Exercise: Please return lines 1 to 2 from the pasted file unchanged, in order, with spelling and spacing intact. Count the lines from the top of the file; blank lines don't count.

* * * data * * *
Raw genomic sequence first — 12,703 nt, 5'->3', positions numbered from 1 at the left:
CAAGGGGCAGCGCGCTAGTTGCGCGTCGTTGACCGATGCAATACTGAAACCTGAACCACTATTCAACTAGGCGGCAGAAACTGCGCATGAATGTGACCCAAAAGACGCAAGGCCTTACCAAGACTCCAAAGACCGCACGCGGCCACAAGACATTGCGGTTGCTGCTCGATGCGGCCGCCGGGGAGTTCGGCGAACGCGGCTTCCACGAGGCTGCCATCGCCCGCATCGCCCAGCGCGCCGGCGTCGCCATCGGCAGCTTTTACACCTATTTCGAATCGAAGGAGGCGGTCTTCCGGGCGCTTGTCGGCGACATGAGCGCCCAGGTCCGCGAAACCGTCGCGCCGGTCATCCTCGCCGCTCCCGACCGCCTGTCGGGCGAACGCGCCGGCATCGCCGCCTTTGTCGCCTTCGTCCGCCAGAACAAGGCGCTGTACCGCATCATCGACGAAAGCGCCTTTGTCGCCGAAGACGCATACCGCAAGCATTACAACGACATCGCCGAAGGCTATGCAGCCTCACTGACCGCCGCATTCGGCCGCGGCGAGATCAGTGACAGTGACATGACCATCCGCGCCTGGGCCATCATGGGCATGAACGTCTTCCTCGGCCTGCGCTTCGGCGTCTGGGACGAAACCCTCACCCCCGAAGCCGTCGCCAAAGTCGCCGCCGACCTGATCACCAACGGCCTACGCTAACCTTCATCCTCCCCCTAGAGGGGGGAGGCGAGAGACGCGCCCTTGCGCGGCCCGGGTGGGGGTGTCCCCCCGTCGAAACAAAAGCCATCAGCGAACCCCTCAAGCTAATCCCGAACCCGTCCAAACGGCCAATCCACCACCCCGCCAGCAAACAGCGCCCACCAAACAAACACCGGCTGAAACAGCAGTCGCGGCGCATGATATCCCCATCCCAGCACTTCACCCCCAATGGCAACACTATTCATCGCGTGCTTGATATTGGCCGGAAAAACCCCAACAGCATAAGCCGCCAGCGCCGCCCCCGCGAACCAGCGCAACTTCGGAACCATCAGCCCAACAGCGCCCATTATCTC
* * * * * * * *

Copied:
Raw genomic sequence first — 12,703 nt, 5'->3', positions numbered from 1 at the left:
CAAGGGGCAGCGCGCTAGTTGCGCGTCGTTGACCGATGCAATACTGAAACCTGAACCACTATTCAACTAGGCGGCAGAAACTGCGCATGAATGTGACCCAAAAGACGCAAGGCCTTACCAAGACTCCAAAGACCGCACGCGGCCACAAGACATTGCGGTTGCTGCTCGATGCGGCCGCCGGGGAGTTCGGCGAACGCGGCTTCCACGAGGCTGCCATCGCCCGCATCGCCCAGCGCGCCGGCGTCGCCATCGGCAGCTTTTACACCTATTTCGAATCGAAGGAGGCGGTCTTCCGGGCGCTTGTCGGCGACATGAGCGCCCAGGTCCGCGAAACCGTCGCGCCGGTCATCCTCGCCGCTCCCGACCGCCTGTCGGGCGAACGCGCCGGCATCGCCGCCTTTGTCGCCTTCGTCCGCCAGAACAAGGCGCTGTACCGCATCATCGACGAAAGCGCCTTTGTCGCCGAAGACGCATACCGCAAGCATTACAACGACATCGCCGAAGGCTATGCAGCCTCACTGACCGCCGCATTCGGCCGCGGCGAGATCAGTGACAGTGACATGACCATCCGCGCCTGGGCCATCATGGGCATGAACGTCTTCCTCGGCCTGCGCTTCGGCGTCTGGGACGAAACCCTCACCCCCGAAGCCGTCGCCAAAGTCGCCGCCGACCTGATCACCAACGGCCTACGCTAACCTTCATCCTCCCCCTAGAGGGGGGAGGCGAGAGACGCGCCCTTGCGCGGCCCGGGTGGGGGTGTCCCCCCGTCGAAACAAAAGCCATCAGCGAACCCCTCAAGCTAATCCCGAACCCGTCCAAACGGCCAATCCACCACCCCGCCAGCAAACAGCGCCCACCAAACAAACACCGGCTGAAACAGCAGTCGCGGCGCATGATATCCCCATCCCAGCACTTCACCCCCAATGGCAACACTATTCATCGCGTGCTTGATATTGGCCGGAAAAACCCCAACAGCATAAGCCGCCAGCGCCGCCCCCGCGAACCAGCGCAACTTCGGAACCATCAGCCCAACAGCGCCCATTATCTC